On a sixteen hour flight from Australia I got stuck sitting next to an English lady who was all elbows. I mean, those suckers should have been registered as lethal weapons. Jab! Jab! Jab! Joe Frazier had nothing on her. Trying to keep out of range, I ended up sharing half of my sister’s seat. Needless to say, she wasn’t very happy either.
About thirty minutes into the flight from hell, the English lady pulled a handkerchief out of her pocket and rubbed briskly at her really hairy underarms. Ewww! Where the heck was the flight attendant when you needed her? I pushed my call button frantically. C’mon, c’mon I can’t take another 15 hours of this crap. After what seemed like an eternity, okay it was more like five minutes, the flight attendant walked up. Before I can say a word, the English lady rudely butted in and ordered five of those little bottles of whiskey. I watched in amazement as she lined them up on her tray and proceeded to toss them down, one after another. Twenty minutes later she was asleep and stayed that way for the entire flight.
If you want to travel to Mexico, make sure you fly. I made the big mistake of taking the train from Nogales to Mazatlan, Mexico. Hey, it was cheap. Really cheap and I soon found out why. The toilet was the pull down kind. No privacy. If you needed to go, you pulled the sucker out of the wall and did your business with everyone in the compartment watching. Yeah, like that was going to happen. I’m proud to say I held it for twelve hours straight. Okay, I kept my legs crossed and prayed a lot.
The sleeping berths faced the front of the train. Every time it stopped you fell out of bed. They made a lot of stops. By the time we arrived in Mazatlan, I’m sleep deprived and really, really needed to pee. I rushed for the door, eager to find a real bathroom and found myself face to face with a big Hispanic dude. I eyed his scruffy unshaven face, filthy, sweat stained yellow shirt and his big ass rifle in horror. Holy guacamole, a bandito and we’re about to be robbed. No, I did not pee my pants, but it was close. The guy turned out to be El Policia or as us Americans like to say a cop. He wanted to know if we had any drugs. I pulled out a bottle of aspirin and handed it to him. He was not amused.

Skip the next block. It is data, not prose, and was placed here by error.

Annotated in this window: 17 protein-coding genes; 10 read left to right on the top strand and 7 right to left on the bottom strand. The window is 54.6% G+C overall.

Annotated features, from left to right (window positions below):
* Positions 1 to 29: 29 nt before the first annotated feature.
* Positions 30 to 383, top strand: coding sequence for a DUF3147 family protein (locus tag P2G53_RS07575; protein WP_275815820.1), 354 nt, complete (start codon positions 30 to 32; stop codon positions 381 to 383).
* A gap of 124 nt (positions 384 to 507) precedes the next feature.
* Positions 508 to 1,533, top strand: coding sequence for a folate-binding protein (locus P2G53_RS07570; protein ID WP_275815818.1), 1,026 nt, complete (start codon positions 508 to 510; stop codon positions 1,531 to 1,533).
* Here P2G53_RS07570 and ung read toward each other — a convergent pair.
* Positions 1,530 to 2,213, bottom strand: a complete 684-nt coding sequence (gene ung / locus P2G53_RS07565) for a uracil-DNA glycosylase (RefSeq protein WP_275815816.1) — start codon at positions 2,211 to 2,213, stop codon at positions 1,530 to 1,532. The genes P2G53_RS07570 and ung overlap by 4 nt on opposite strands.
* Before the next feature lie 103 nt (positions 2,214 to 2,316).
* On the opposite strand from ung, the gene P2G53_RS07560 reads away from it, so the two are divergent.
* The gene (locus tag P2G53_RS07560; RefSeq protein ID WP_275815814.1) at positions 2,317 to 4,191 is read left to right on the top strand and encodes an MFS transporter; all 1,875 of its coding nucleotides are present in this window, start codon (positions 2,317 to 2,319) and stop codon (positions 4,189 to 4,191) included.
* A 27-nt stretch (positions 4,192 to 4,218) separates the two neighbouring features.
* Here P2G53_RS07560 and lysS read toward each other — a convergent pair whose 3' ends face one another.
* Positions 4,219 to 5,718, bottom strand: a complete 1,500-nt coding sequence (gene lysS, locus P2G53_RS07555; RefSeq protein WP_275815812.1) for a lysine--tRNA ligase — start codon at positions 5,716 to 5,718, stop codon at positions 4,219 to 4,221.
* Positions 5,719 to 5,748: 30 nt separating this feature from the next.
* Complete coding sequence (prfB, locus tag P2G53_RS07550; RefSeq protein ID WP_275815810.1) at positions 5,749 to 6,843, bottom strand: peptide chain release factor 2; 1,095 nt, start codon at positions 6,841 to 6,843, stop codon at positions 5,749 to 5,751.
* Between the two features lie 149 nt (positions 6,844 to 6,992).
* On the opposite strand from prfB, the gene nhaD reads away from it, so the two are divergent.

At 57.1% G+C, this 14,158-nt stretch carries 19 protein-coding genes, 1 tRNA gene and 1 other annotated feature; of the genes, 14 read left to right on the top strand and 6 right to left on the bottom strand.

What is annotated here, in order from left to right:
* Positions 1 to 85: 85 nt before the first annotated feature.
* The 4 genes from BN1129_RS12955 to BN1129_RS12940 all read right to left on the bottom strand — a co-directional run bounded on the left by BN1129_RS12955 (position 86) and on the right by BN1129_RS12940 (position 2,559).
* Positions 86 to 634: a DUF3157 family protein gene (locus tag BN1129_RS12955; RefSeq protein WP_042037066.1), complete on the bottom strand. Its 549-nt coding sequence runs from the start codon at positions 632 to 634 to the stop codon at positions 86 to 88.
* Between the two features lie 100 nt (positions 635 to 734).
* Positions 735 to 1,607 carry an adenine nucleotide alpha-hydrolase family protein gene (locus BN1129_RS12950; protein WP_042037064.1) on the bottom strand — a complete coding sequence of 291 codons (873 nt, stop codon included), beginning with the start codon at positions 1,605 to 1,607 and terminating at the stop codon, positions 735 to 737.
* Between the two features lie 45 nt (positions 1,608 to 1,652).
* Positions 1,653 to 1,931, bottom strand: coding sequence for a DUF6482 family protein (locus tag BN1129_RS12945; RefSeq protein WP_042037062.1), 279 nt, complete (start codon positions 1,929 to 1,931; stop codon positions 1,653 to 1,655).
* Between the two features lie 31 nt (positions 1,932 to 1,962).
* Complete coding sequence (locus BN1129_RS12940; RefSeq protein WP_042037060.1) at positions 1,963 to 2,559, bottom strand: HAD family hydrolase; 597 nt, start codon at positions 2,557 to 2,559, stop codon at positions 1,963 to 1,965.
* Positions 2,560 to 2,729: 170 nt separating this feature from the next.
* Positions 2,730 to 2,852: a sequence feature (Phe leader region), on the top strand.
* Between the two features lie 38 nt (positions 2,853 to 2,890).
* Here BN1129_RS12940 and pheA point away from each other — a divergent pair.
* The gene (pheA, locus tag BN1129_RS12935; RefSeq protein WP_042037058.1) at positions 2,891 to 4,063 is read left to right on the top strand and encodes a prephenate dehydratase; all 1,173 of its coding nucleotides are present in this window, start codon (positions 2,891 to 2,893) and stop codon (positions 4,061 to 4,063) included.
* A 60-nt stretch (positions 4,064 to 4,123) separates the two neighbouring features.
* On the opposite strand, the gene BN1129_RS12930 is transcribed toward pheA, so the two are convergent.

Riding in taxis can be downright terrifying. There’s the language barrier. Yes, I went back to Mexico, my mistake. Moving on, I’ll admit my Spanish is limited. So communicating can be like a game of charades. Lots of hand gestures, pantomiming water and swimming. “Adios Cerritos Beach. Si?” At the blank look in the driver’s eyes, I did my best swimming routine and spoke very slowly. “Vamonos, beach. Si?” We ended up at the market with twelve of his cousins trying to sell us handmade Mexican jewelry. Go figure.
Have you ever ridden in one of those airport vans? You know, the ones driven by a downright surly driver who speaks very little English and can’t get off his cell phone long enough to find out where you’re going? That should have been my first clue that things weren’t quite right. My second clue should have been the panicked expressions of the Japanese businessmen already seated. I climbed in and before I could even close the door, the driver floored it, cutting off a city bus and whizzing in and out of traffic. Did I mention no seatbelts? Red lights weren’t a problem, either. Nope, not at all cuz we weren’t taking the highway, we were doing Mach One down a trash filled alley. The driver seemed hell bent on hitting every pothole he could, sending us crashing into the ceiling. Like some crazed kamikaze pilot, the driver shot across a busy street, barely missing a semi-truck and zoomed down another alley. I’m all for seeing the sights but c’mon. Dumpsters and transients aren’t really tourist attractions. The driver took a sharp right and suddenly I’m sitting on the lap of a Japanese businessman. He wrapped his arms around me as we went airborne and careened into the parking lot of a Marriot hotel. As soon as the driver opened the door, we all bailed. Was it my hotel? No, but I’m not stupid or suicidal. The nice Japanese businessmen escorted me inside and bought me a drink. Okay, a lot of drinks. Hey, I needed them to calm my nerves.